Forecast Origin Dates
J-SCOPE forecast results for the simulation beginning in April 2018 are shown through a series of figures below. In the first figure, each panel represents ensemble averaged anomalies of two month averages for the region. In the second figure, the panels depict the relative uncertainty from the ensemble for the same time periods. In addition to anomalies which inform us about how this year compares to recent years, we also present raw forecasted concentrations of oxygen in mg/L as it has been brought to our attention that having an idea about the extent of hypoxia is also relevant to decisions made in the region. The units (mg/L) were chosen by stakeholders in the region interested in forecasts of hypoxia.
From the maps, oxygen is forecasted to be near climatology at the beginning of the upwelling season (May - June) but lower than climatology toward the end of the upwelling season (July - August) for shelf waters, which persist for the remainder of the forecast (September - December) for both Washington and Oregon. The relative uncertainty ranges from 10% or less at the beginning of the forecast (May - June) but increases for shelf waters to near 50% for some nearshore areas toward the end of the forecast (September - December).
Forecasted bottom oxygen (mg/l), averaged over three ensemble members for each month (May - September), indicates declines in oxygen concentrations over the course of the forecast for both Washington and Oregon, with hypoxia (O2 < 2 mg/l) becoming shelf-wide in July and continuing through September.
Hypoxia extends upward into the water column as well. The percentage of the water column that is forecasted to experience hypoxia (O2 < 2 mg/l) is a metric for this phenomenon. Early in the upwelling season, hypoxia is forecasted to be uncommon over the entire modeled region (<10%) -mainly isolated to the bottom. However, over the course of the summer, forecasted water column hypoxia increases coast-wide, with particularly high rates forecasted for the Oregon shelf and around Cape Elizabeth in August and September where large areas are forecasted to have up to 30% of the water column experiencing hypoxia.
Time series of bottom oxygen from the Washington coast near one of the Olympic Coast National Marine Sanctuary (OCNMS) moorings at Cape Elizabeth (site CE042), from NH-10 mooring off of Newport, Oregon, and from the Ćháʔba· mooring off of La Push, Washington, are shown for each member of the ensemble. The model forecasts that hypoxia will most likely develop at the NH-10 and CE042 moorings in early-mid July, which is a couple of weeks before than the climatological onset of hypoxia. The third mooring, Ćháʔba·, located on the outer Washington coast and does not typically reach hypoxic levels, is forecasted to develop hypoxia sometime between August and November, though the forecast becomes highly uncertain around that time.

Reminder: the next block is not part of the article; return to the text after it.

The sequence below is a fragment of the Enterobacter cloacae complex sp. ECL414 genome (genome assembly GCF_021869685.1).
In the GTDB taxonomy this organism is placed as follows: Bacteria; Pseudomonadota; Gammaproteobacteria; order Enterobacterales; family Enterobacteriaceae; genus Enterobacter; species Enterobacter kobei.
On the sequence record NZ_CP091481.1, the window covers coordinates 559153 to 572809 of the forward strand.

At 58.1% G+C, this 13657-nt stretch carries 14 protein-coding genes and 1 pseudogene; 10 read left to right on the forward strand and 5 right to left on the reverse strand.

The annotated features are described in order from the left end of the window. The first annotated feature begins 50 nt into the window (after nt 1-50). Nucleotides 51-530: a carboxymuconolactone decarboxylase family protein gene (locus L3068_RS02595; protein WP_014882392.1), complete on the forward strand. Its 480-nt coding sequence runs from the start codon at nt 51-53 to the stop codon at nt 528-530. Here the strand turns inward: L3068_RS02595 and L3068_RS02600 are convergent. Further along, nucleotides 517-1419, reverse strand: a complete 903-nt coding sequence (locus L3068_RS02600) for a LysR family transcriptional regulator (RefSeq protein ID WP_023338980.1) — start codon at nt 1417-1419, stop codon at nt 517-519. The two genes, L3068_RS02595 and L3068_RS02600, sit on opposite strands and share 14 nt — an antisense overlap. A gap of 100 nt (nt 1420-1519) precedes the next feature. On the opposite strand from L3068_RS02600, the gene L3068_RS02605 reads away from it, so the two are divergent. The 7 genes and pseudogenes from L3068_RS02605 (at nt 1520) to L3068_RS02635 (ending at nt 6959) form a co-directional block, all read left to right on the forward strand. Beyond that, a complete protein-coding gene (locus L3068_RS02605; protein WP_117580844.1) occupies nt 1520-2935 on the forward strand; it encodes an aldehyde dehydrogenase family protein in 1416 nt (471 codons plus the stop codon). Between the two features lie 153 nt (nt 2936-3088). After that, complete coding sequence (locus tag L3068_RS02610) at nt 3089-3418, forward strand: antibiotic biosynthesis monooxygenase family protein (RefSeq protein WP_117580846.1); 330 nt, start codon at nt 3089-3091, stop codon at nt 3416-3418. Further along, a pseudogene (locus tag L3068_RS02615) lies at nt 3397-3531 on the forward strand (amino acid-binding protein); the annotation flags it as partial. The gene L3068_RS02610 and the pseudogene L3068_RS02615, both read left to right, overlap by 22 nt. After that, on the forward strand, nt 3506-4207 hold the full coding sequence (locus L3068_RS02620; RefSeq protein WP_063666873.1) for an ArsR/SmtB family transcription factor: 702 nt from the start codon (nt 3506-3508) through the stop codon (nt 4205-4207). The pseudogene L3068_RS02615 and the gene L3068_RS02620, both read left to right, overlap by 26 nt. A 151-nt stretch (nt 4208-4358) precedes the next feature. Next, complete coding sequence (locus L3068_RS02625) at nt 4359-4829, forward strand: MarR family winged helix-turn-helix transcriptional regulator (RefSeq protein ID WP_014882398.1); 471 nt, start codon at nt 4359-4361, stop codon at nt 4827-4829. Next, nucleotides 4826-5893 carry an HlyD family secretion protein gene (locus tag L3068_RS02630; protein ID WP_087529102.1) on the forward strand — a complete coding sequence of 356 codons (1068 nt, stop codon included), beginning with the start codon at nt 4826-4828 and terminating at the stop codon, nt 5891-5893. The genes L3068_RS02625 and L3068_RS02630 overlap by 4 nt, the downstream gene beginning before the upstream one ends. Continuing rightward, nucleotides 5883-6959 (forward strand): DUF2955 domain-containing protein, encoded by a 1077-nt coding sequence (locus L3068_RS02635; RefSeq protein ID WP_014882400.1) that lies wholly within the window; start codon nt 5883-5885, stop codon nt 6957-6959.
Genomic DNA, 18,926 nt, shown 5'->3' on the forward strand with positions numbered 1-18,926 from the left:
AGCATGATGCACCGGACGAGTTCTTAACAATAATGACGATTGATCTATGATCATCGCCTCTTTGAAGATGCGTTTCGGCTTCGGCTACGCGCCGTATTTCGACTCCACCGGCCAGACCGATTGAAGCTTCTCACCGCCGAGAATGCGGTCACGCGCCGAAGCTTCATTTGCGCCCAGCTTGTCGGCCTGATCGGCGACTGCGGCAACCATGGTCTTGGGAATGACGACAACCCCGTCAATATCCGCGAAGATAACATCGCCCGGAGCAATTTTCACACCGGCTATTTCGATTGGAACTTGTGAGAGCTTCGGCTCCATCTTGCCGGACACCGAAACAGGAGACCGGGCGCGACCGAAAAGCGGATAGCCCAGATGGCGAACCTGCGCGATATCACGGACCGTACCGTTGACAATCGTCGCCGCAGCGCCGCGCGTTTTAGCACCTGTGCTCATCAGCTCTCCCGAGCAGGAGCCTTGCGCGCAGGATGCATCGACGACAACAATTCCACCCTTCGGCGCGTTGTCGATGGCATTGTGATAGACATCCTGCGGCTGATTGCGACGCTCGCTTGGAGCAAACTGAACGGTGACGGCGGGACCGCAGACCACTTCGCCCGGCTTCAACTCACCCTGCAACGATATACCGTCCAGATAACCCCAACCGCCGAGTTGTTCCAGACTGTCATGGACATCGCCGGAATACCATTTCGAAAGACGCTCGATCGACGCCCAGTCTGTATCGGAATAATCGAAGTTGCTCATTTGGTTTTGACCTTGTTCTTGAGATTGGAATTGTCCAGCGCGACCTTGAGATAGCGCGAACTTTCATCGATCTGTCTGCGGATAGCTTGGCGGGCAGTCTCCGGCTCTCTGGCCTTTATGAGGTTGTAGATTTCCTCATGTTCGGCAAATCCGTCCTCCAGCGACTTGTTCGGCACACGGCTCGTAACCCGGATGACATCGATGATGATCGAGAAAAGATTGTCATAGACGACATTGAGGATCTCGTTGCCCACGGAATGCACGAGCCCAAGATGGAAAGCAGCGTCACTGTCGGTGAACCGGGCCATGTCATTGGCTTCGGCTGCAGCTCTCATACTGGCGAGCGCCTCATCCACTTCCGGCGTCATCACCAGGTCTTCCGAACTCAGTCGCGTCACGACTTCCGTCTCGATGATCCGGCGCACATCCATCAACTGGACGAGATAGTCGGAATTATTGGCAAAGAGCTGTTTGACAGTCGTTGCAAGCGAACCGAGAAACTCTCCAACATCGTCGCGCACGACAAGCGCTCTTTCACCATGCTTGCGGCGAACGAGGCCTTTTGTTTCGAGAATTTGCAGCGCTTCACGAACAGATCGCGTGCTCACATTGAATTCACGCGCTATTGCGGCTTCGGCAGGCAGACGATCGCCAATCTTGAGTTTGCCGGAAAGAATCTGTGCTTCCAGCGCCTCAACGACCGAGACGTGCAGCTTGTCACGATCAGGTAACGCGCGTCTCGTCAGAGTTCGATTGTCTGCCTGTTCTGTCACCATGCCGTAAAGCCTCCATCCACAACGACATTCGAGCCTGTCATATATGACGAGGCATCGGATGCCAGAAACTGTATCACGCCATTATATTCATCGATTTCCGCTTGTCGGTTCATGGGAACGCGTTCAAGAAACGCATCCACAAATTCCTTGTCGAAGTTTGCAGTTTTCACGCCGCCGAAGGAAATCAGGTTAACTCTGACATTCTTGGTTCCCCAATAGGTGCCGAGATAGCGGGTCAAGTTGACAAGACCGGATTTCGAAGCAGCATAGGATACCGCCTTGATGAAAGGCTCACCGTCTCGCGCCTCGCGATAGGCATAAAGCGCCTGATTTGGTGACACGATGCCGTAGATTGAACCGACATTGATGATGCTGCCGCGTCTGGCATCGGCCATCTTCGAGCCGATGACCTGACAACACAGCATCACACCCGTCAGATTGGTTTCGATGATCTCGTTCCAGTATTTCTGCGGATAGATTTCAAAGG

Finally, climatological cross-sections from the Newport Line in Oregon (44°N) and the Grays Harbor Line in Washington (47°N) are compared to the forecasted average of the ensemble members during the summer upwelling season (May - August). In both Oregon and Washington, with the exception of surface waters, the forecast projects that the oxygen concentration for the upwelling season of 2018 will be lower than the climatology on both the shelf and at deeper depths, with the largest anomalies occurring between the ~20-350 meter depth.
The emergence of anoxia in the model in late summer is caused by a bias associated with the lack of relaxations in the winds (found to be important in a paper by Adams et al, 2013) in the Climate Forecast System input files as well as a bias in the shortwave radiation (see 2013, Year in Review). The model does have skill in predicting the emergence and severity of hypoxia, while it is biased low for these reasons. Given the difficulty in predicting the fall transition in prior forecasts (see 2013, Year in Review), the forecast for low oxygen levels forecasted well into August is highly uncertain.